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DoctoR DooM

A Shadow Called Danger

Review by Gary Hill

This album might not be the tightest fit under heavy metal. It definitely has a lot of metal in the mix, though. In fact, if I had to label it as a set, I'd say that it's metal with healthy helpings of blues rock and jam band music built into it. It's definitely unique and quite entertaining. There is so much going on here, that it's often stunning how a song will transform before it's over.

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Track by Track Review
Come Back To Yourself

I love the heavy and almost melancholy vibe of this. The introduction works through a couple changes. Then a fast-paced jam takes over from there. The vocals come in over the top of that. This has an alternative and even punky energy to it. I can even make out some hints of reggae on the tune. This thing has some killer blues rocking sounds in the mix later, too, landing perhaps in the territory of Led Zeppelin or Greta Van Fleet.

What They Are Trying To Sell
This has a great groove and energy. It's still firmly set in that blues rocking thing, but it also has plenty of metal in the mix, too. This turns to some killer old-school metal further down the road, calling to mind Black Sabbath to some degree. There is some killer keyboard later in the track. A fast paced metal jam is on fire, too.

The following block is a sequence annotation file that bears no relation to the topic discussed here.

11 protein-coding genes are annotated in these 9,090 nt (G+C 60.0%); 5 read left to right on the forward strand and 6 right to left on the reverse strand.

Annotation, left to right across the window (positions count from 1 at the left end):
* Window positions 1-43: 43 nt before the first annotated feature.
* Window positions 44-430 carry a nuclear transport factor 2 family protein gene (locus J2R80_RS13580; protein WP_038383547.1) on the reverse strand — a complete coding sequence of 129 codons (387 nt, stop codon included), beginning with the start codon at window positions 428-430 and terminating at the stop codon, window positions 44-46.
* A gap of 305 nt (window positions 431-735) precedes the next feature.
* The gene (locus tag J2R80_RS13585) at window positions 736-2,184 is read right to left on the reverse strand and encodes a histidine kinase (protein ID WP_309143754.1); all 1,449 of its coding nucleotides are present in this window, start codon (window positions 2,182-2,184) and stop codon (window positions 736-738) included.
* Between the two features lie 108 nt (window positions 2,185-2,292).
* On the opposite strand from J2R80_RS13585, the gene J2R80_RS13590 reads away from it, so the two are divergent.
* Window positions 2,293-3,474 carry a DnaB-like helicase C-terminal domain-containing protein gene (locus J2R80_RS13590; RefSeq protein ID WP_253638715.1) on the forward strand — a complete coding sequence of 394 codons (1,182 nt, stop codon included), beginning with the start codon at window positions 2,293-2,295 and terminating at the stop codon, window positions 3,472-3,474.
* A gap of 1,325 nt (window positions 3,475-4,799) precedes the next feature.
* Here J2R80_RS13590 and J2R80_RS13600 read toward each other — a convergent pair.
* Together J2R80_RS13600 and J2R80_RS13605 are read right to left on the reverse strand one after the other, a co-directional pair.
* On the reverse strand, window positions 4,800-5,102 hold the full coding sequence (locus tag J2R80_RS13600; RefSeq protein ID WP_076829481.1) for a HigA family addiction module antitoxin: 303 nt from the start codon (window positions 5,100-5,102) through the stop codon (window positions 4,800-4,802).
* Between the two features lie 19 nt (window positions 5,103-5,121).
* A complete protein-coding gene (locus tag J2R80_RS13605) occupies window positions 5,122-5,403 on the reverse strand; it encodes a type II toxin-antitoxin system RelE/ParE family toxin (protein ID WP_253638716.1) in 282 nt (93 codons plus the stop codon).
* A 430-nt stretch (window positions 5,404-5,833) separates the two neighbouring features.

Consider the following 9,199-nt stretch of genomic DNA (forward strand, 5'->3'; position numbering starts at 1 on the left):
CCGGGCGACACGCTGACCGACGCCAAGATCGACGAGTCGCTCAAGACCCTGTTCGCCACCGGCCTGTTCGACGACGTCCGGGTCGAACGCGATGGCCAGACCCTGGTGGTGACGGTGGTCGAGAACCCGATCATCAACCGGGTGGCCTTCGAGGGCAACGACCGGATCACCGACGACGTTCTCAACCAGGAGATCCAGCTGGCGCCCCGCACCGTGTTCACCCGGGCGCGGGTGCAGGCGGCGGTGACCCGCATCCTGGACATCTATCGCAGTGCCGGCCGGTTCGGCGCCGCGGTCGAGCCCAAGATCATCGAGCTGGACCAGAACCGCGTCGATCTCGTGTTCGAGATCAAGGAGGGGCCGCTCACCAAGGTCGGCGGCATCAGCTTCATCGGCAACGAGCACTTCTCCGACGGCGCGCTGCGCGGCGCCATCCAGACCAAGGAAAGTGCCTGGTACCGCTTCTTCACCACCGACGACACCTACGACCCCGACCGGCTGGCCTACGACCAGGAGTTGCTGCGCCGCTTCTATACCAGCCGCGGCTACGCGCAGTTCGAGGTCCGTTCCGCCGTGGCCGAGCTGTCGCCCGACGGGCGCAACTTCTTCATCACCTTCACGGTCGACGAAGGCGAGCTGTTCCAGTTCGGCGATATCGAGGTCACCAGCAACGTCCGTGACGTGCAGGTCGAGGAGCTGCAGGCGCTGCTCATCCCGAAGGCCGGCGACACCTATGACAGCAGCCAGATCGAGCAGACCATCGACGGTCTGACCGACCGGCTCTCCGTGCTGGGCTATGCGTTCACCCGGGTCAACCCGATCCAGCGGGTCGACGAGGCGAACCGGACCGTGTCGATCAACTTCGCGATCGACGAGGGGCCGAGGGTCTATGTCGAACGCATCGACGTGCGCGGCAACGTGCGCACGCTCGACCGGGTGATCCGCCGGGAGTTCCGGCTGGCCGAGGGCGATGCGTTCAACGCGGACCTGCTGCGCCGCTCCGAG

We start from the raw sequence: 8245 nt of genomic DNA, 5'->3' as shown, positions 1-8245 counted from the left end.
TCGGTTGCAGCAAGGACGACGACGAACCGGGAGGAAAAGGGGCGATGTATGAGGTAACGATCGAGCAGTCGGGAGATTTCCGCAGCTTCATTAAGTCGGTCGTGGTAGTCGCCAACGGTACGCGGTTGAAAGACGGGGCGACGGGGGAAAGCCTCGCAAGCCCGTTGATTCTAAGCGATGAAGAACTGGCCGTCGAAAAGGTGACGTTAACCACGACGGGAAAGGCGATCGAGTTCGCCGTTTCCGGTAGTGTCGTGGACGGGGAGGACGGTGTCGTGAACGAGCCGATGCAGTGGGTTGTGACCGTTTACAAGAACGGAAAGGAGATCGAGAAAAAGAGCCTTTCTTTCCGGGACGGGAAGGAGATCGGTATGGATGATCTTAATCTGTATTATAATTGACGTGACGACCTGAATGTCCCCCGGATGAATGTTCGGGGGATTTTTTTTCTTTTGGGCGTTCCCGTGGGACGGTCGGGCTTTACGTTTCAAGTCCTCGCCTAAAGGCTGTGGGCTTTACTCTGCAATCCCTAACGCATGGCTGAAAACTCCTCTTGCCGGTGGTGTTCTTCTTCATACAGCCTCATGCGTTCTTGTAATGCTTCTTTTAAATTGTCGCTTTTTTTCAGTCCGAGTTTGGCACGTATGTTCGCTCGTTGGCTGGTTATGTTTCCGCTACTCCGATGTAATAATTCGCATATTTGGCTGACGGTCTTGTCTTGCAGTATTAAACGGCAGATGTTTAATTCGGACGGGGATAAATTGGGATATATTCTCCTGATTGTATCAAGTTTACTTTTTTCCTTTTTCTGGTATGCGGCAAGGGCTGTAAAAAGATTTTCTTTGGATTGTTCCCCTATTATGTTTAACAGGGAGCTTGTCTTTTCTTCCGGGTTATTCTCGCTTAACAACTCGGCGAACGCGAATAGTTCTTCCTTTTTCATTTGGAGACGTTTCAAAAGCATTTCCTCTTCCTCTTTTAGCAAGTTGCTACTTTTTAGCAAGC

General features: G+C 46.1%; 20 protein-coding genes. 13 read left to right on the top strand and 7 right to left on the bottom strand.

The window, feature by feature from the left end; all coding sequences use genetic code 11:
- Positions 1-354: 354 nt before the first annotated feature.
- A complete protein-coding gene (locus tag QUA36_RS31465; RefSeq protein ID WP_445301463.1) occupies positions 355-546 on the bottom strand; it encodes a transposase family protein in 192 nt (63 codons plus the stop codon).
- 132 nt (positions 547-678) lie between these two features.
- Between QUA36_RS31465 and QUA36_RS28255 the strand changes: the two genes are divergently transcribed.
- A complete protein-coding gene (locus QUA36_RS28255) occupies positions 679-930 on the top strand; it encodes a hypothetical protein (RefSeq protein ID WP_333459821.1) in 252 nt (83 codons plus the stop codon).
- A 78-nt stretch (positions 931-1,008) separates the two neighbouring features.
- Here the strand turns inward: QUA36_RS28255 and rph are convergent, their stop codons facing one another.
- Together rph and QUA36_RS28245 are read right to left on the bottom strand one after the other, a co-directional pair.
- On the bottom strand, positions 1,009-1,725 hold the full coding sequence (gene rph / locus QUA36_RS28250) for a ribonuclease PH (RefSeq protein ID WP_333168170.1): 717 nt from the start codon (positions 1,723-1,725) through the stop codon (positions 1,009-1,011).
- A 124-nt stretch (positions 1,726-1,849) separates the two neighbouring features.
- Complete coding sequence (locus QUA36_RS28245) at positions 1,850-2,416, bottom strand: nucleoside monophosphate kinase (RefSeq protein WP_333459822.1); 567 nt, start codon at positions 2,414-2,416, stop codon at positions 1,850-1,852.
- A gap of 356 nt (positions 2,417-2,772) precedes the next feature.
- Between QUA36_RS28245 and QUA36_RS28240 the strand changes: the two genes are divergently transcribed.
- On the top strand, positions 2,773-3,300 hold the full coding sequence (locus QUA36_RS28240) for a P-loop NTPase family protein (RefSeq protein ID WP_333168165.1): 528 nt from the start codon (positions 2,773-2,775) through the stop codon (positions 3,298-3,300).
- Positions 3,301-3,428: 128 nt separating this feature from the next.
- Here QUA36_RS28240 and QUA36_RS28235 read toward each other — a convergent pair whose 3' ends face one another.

Ride On

An acoustic guitar section starts this track. It grows outward at first by electrifying for the entrance of the vocals. It has a lot of that blues rock thing at play. Yet there are some metal edges at various points. This has some almost proggy intricacies at times.

Connected by the Worst
While this is meaner and a bit rawer, it has plenty of cool twists and turns along the road. This is another that gets rather proggy as it evolves later. It's seriously hard rocking and classy.

I really like this metal groove a lot. It's full blown metal, but it's still built around that blues rock angle. It has some technical guitar soloing that is positively incendiary. There are some later moments that make me think of bands ranging from The Eagles to Thin Lizzy. Yet, it still remains metal.

The Rich and the Poor
The familiar mix of blues rock with metal is on display here. I really love the bass sound on parts of this thing. There is almost an Allman-Brothers-go-metal section later.
In This Town
The blues rock thing, along with more of that Allman Brothers element is on display at the start of this. It gets delivered with hints of stoner metal. The instrumental section mid-track feels like what you might get if you merged that Southern rock band with Black Sabbath for a while. It explodes out into some fast paced NWOBHM inspired jamming from there. It keeps evolving from there.
This is a version of a classical piece by Handel. This is slow moving and tastefully heavy. It's quite an effective instrumental that makes a great closer.

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